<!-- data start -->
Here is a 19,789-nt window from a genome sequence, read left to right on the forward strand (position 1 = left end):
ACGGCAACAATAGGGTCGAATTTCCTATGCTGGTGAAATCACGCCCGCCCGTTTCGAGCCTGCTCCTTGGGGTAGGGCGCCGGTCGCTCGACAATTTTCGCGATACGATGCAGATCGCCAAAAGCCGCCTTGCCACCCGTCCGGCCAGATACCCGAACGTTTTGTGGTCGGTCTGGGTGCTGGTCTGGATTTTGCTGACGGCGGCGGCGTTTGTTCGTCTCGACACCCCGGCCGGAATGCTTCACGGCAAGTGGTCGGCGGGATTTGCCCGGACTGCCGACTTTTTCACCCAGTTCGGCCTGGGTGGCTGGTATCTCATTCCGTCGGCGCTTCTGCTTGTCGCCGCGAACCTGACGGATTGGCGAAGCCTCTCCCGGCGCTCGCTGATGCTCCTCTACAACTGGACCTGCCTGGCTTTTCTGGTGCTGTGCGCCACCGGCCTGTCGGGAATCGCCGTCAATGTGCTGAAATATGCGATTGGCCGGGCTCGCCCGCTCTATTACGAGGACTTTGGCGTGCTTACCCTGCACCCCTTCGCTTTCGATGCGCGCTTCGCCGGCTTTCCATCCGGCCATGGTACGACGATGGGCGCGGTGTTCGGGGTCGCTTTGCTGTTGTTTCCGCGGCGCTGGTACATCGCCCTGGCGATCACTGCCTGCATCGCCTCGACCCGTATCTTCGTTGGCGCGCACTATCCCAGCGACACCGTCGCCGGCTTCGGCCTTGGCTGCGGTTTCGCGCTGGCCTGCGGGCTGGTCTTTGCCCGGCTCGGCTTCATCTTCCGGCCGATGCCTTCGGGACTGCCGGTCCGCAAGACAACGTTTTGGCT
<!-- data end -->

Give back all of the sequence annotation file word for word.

Here is a 19,789-nt window from a genome sequence, read left to right on the forward strand (position 1 = left end):
ACGGCAACAATAGGGTCGAATTTCCTATGCTGGTGAAATCACGCCCGCCCGTTTCGAGCCTGCTCCTTGGGGTAGGGCGCCGGTCGCTCGACAATTTTCGCGATACGATGCAGATCGCCAAAAGCCGCCTTGCCACCCGTCCGGCCAGATACCCGAACGTTTTGTGGTCGGTCTGGGTGCTGGTCTGGATTTTGCTGACGGCGGCGGCGTTTGTTCGTCTCGACACCCCGGCCGGAATGCTTCACGGCAAGTGGTCGGCGGGATTTGCCCGGACTGCCGACTTTTTCACCCAGTTCGGCCTGGGTGGCTGGTATCTCATTCCGTCGGCGCTTCTGCTTGTCGCCGCGAACCTGACGGATTGGCGAAGCCTCTCCCGGCGCTCGCTGATGCTCCTCTACAACTGGACCTGCCTGGCTTTTCTGGTGCTGTGCGCCACCGGCCTGTCGGGAATCGCCGTCAATGTGCTGAAATATGCGATTGGCCGGGCTCGCCCGCTCTATTACGAGGACTTTGGCGTGCTTACCCTGCACCCCTTCGCTTTCGATGCGCGCTTCGCCGGCTTTCCATCCGGCCATGGTACGACGATGGGCGCGGTGTTCGGGGTCGCTTTGCTGTTGTTTCCGCGGCGCTGGTACATCGCCCTGGCGATCACTGCCTGCATCGCCTCGACCCGTATCTTCGTTGGCGCGCACTATCCCAGCGACACCGTCGCCGGCTTCGGCCTTGGCTGCGGTTTCGCGCTGGCCTGCGGGCTGGTCTTTGCCCGGCTCGGCTTCATCTTCCGGCCGATGCCTTCGGGACTGCCGGTCCGCAAGACAACGTTTTGGCT